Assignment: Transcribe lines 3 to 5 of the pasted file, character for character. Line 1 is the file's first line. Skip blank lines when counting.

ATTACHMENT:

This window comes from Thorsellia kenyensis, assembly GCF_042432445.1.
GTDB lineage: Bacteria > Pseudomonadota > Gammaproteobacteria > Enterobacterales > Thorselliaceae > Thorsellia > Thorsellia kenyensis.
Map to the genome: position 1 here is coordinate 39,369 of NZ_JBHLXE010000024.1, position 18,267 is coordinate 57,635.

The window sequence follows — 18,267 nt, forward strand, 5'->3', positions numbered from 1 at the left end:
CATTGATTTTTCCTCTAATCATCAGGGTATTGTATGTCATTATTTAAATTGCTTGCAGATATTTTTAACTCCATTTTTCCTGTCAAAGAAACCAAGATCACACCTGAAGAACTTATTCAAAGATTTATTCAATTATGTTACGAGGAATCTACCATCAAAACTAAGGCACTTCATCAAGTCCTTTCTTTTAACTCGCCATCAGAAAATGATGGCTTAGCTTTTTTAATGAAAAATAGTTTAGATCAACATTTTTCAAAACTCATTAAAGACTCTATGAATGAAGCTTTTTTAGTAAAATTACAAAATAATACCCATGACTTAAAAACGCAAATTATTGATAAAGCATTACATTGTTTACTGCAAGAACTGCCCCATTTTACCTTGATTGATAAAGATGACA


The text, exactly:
Map to the genome: position 1 here is coordinate 39,369 of NZ_JBHLXE010000024.1, position 18,267 is coordinate 57,635.

The window sequence follows — 18,267 nt, forward strand, 5'->3', positions numbered from 1 at the left end:
CATTGATTTTTCCTCTAATCATCAGGGTATTGTATGTCATTATTTAAATTGCTTGCAGATATTTTTAACTCCATTTTTCCTGTCAAAGAAACCAAGATCACACCTGAAGAACTTATTCAAAGATTTATTCAATTATGTTACGAGGAATCTACCATCAAAACTAAGGCACTTCATCAAGTCCTTTCTTTTAACTCGCCATCAGAAAATGATGGCTTAGCTTTTTTAATGAAAAATAGTTTAGATCAACATTTTTCAAAACTCATTAAAGACTCTATGAATGAAGCTTTTTTAGTAAAATTACAAAATAATACCCATGACTTAAAAACGCAAATTATTGATAAAGCATTACATTGTTTACTGCAAGAACTGCCCCATTTTACCTTGATTGATAAAGATGACA